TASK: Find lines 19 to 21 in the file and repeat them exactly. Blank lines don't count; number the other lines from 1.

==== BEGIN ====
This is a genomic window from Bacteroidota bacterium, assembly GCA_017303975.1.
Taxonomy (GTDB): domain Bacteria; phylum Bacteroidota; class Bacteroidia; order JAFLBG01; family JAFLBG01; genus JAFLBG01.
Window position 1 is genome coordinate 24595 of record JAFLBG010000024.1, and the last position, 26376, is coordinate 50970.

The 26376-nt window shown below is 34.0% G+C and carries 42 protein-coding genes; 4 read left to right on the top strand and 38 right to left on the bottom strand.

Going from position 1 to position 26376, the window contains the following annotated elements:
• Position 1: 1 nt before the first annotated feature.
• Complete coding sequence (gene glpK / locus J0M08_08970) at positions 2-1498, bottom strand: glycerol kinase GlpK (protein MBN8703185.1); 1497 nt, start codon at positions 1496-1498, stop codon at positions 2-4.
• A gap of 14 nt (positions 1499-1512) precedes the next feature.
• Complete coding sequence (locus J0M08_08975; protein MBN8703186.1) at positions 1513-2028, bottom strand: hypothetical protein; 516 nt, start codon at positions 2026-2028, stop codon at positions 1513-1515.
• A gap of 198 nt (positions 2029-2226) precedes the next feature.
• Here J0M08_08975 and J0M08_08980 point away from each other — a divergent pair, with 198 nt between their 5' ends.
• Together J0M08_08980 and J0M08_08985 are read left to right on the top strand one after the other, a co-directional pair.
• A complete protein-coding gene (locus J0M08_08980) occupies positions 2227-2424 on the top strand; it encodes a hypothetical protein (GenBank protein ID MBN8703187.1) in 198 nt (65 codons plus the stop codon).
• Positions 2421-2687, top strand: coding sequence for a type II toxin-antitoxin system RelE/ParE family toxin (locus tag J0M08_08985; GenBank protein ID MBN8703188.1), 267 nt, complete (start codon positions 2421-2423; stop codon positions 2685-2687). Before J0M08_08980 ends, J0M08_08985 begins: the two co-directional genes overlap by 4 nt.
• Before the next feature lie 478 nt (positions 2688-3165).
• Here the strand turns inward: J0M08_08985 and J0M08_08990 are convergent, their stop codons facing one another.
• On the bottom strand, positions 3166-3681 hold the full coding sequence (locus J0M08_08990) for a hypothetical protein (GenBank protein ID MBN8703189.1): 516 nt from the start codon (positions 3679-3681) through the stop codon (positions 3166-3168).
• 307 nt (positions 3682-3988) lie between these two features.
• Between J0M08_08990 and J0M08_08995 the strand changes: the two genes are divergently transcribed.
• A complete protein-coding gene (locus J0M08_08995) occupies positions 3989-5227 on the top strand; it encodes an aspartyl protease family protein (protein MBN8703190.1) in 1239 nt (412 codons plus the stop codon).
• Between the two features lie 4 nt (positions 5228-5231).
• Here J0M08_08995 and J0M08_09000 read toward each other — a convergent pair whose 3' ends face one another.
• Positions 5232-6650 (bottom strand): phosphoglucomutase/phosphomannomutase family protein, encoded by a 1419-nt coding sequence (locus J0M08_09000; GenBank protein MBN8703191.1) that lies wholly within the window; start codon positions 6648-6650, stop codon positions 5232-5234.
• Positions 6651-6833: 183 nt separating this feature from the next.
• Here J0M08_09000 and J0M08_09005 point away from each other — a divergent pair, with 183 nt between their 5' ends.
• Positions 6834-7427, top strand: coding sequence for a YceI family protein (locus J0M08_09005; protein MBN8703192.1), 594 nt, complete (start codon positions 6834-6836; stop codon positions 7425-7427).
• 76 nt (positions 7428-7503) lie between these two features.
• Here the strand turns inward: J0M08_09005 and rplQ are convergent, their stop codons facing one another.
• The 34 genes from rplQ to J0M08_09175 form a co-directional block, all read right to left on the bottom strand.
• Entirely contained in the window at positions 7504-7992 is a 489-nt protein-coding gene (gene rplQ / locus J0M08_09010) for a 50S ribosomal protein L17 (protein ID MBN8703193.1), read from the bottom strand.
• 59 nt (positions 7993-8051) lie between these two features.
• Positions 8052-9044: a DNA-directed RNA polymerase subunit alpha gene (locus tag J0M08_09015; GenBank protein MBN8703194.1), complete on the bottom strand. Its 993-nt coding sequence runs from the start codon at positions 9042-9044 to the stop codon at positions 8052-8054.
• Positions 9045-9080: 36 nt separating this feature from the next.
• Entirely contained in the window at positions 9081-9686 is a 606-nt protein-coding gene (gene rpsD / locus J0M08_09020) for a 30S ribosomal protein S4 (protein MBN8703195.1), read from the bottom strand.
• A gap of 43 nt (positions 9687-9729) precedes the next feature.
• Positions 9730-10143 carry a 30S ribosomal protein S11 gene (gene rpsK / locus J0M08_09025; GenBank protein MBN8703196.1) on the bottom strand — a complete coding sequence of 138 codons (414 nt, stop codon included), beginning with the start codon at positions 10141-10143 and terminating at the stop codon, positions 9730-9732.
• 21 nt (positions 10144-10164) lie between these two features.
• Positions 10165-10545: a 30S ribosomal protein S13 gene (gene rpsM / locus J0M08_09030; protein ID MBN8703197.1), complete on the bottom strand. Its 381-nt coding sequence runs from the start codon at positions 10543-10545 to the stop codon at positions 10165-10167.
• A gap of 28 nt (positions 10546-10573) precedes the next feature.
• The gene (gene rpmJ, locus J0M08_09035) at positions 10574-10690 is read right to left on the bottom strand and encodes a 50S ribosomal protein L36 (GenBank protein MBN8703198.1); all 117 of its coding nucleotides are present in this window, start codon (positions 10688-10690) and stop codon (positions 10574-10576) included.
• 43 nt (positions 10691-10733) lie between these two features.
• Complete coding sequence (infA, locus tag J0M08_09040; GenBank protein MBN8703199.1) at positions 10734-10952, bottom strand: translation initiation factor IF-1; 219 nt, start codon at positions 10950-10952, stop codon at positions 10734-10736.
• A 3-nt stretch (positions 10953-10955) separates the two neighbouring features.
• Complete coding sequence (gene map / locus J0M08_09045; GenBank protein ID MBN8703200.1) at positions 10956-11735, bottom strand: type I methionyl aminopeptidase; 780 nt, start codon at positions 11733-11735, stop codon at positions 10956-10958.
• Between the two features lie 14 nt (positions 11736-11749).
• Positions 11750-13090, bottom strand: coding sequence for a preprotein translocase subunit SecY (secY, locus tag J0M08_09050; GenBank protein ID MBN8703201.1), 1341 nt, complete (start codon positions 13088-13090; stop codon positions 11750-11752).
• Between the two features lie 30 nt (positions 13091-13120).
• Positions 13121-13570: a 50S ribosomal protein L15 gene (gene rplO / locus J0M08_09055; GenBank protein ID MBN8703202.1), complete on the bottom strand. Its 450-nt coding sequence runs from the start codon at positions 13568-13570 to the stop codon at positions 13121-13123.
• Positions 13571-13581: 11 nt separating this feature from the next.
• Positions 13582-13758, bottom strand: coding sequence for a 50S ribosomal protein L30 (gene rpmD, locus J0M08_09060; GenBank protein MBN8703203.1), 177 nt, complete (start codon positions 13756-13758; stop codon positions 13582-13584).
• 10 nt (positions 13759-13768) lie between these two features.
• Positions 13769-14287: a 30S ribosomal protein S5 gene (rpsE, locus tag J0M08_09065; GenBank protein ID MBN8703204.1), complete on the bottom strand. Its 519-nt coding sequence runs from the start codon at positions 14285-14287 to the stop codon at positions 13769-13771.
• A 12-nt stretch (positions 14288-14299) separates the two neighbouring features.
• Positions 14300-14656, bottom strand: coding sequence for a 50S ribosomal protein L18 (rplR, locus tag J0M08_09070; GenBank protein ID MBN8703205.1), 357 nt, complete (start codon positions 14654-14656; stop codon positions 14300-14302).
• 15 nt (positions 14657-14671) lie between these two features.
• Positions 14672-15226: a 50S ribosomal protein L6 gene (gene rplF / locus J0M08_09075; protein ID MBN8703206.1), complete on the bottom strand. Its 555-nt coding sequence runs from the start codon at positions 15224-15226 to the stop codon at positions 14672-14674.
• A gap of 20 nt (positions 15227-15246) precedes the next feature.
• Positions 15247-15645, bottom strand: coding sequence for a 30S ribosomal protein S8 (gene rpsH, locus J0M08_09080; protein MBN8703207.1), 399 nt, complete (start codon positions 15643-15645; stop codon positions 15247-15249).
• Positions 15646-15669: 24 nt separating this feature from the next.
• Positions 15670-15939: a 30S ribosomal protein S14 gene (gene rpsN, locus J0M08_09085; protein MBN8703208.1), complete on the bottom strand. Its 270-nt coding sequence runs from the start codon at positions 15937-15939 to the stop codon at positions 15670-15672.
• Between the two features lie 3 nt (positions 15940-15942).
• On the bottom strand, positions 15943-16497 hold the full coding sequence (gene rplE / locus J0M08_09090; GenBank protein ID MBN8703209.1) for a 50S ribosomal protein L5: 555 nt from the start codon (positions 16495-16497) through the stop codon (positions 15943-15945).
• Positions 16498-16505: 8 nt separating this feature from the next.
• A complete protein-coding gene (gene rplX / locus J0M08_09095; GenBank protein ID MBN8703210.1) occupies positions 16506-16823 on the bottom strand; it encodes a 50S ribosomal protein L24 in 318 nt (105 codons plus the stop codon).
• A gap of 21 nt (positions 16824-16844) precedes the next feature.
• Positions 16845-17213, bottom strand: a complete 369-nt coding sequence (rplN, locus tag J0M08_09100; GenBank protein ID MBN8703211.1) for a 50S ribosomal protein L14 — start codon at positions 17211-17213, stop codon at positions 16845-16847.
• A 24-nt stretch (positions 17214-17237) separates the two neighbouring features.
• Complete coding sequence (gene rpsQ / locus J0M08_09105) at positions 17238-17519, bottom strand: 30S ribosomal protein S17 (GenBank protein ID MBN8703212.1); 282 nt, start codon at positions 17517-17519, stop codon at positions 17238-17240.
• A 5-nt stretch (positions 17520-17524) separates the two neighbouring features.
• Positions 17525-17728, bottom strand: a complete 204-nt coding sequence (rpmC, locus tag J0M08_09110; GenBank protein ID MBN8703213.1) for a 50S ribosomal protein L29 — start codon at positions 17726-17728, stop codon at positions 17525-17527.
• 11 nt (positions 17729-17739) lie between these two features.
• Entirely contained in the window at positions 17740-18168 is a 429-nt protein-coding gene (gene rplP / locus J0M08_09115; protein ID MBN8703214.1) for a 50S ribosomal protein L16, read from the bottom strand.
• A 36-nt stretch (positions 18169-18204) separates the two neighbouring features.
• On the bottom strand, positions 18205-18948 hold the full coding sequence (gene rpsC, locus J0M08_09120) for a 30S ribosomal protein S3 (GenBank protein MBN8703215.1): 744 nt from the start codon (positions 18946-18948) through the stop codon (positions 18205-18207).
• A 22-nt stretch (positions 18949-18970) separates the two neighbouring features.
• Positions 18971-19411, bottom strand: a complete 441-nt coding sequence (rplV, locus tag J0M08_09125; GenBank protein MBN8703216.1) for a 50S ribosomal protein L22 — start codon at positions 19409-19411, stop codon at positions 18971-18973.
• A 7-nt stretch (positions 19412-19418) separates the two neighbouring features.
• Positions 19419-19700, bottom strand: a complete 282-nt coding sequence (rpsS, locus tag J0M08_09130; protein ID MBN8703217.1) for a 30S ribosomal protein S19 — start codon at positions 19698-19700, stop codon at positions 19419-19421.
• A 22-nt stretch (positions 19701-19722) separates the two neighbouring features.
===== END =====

• Between J0M08_08990 and J0M08_08995 the strand changes: the two genes are divergently transcribed.
• A complete protein-coding gene (locus J0M08_08995) occupies positions 3989-5227 on the top strand; it encodes an aspartyl protease family protein (protein MBN8703190.1) in 1239 nt (412 codons plus the stop codon).
• Between the two features lie 4 nt (positions 5228-5231).